Collage by Edward Kanarecki.

The Look – Miu Miu Resort 2020

Remember Miu Miu‘s resort 2020 collection? And those floppy-brimmed sun hats layered over baseball caps? Assembled one on top of the other, their proportions conjured a vision of Ascot. A tweaked version of Ascot; Miuccia Prada said back then she’s never attended one. Here, the beautiful Ugbad Abdi wearing one of those in the enchanted, hydrangea-blooming secret garden…

Collage by Edward Kanarecki.

Honesty and Intelligence. Prada Resort 2021 + Men’s SS21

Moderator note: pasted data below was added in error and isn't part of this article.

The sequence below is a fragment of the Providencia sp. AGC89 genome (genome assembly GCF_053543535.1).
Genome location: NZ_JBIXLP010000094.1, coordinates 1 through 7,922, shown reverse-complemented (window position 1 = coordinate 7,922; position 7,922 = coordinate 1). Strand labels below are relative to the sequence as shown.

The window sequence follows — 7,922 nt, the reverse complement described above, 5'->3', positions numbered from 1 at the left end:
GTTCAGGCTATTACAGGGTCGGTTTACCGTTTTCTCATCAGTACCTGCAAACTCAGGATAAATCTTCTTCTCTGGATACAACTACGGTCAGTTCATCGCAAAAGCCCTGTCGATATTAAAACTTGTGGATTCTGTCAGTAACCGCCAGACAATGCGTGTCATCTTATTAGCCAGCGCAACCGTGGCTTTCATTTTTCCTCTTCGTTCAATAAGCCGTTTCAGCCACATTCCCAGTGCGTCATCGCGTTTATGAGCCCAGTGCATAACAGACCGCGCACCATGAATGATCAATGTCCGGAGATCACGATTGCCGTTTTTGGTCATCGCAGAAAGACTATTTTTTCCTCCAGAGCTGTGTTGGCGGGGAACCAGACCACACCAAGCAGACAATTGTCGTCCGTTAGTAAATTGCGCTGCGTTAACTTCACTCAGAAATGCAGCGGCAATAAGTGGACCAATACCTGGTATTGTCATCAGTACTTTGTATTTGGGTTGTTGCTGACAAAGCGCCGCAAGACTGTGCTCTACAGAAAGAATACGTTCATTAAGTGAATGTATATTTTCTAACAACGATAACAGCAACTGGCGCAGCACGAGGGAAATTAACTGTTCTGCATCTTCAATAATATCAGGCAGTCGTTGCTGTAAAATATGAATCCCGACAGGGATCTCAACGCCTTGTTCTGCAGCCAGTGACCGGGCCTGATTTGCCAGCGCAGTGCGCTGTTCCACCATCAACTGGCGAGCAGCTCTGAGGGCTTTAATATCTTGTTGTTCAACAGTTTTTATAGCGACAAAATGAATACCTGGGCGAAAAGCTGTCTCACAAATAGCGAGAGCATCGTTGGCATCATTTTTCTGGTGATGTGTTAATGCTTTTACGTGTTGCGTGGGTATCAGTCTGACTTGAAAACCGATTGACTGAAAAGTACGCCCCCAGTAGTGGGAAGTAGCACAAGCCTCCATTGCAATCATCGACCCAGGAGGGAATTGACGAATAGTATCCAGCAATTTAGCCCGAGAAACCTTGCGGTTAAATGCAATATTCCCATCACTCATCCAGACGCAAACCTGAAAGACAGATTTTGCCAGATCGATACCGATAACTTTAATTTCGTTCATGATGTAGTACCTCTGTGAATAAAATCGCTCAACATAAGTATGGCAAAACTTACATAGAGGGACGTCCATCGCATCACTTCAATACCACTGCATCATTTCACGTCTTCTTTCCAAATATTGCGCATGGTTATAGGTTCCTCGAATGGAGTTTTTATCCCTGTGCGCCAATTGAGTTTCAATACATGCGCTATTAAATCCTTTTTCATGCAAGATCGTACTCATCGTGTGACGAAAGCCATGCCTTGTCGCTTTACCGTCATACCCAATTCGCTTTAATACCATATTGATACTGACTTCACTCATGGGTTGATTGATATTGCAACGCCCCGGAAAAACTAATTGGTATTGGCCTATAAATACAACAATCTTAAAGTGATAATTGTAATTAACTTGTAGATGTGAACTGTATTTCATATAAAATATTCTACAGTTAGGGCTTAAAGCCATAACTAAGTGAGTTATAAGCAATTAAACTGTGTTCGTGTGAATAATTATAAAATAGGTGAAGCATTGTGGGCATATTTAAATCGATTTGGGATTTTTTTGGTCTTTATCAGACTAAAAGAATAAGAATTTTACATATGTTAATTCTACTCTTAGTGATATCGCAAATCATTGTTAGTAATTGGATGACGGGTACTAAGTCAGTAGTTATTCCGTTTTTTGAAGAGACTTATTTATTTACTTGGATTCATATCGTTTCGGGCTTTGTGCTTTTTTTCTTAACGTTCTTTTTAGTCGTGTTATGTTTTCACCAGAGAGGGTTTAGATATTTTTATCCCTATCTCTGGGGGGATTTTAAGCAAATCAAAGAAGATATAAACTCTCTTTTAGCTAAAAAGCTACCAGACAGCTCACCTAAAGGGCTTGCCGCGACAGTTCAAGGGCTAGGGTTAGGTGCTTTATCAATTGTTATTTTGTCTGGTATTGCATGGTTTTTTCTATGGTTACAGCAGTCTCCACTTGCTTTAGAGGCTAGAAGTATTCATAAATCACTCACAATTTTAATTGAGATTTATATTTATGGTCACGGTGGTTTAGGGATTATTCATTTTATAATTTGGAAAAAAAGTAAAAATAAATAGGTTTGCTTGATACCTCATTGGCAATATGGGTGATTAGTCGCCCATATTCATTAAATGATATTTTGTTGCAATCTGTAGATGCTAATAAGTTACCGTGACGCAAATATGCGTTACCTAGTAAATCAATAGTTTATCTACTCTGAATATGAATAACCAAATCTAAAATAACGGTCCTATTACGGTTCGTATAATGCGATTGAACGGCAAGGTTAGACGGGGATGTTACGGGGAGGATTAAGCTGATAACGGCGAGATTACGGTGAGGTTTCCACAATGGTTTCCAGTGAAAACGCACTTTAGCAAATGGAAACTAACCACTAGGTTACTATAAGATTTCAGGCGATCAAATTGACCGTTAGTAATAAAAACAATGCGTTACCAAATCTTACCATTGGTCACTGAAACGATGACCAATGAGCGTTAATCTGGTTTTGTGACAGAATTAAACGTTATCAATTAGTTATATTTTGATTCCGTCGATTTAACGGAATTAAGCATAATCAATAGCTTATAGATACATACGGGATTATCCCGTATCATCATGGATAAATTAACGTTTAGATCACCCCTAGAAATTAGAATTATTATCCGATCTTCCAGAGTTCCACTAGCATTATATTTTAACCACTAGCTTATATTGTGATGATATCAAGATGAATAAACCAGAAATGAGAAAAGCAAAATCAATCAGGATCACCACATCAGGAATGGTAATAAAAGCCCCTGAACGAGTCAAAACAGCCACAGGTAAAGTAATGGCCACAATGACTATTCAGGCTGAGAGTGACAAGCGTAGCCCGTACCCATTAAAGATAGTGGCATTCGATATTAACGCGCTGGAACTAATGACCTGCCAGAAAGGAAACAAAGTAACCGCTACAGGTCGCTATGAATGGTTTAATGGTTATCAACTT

In her last solo “show”, before Raf Simons enters the role of co-creative designer in the September collection (I really, really, really can’t wait for this match to finally happen!), Miuccia Prada delivered a collection that was absolutely 100% Prada vocabulary. “As times become increasingly complex, clothes become straightforward, unostentatious, machines for living and tools for action and activity.” So said the press notes for The Show That Never Happened, which was a digitally delivered group installation of five Prada-facing films by Willy Vanderperre, Juergen Teller, Joanna Piotrowska, Martine Syms, and Terence Nance. They were all made at the Fondazione Prada, the company’s museum of contemporary art collection and the place of all Prada events. The film – which ran consecutively with the addition of a quick final walk at the end before Mrs. Prada’s usual fleeting, half-lateral bow – came to 11 minutes, the ideal duration of a live fashion show. The collection was all about pure elegance, simplicity and a sort of detox from fashion noise. Many looks were identical to Miuccia’s autumn-winter 1995 show, which forever became the image of 90s Prada. Architectural, 1950s silhouettes mixed with a touch of feminine cliché (of course, done in Prada’s ugly chic manner) for resort, and smart, business ready tailoring with a touch of nylon for men’s summer – ta-da, a collection that really got me obsessed in the last few weeks of digital presentations. The press release continued with more food for thought chez Miuccia: “I think that our job as fashion designers is to create clothes for people, that is the honesty of it. That is really the value of our job – to create beautiful, intelligent clothes. This season, we focused on that idea: It is about clothes, about giving value to pieces. The clothes are simple, but with the concept of simplicity as an antidote to useless complication. This is a moment that requires some seriousness, a moment to think and to reflect on things. What do we do, what is fashion for, what are we here for? What can fashion contribute to a community?” As Prada and her peers (plus Raf Simons, of course!) work to anticipate how change alters the specifications of taste and clothes it will be fascinating to watch the architecture of fashion change too.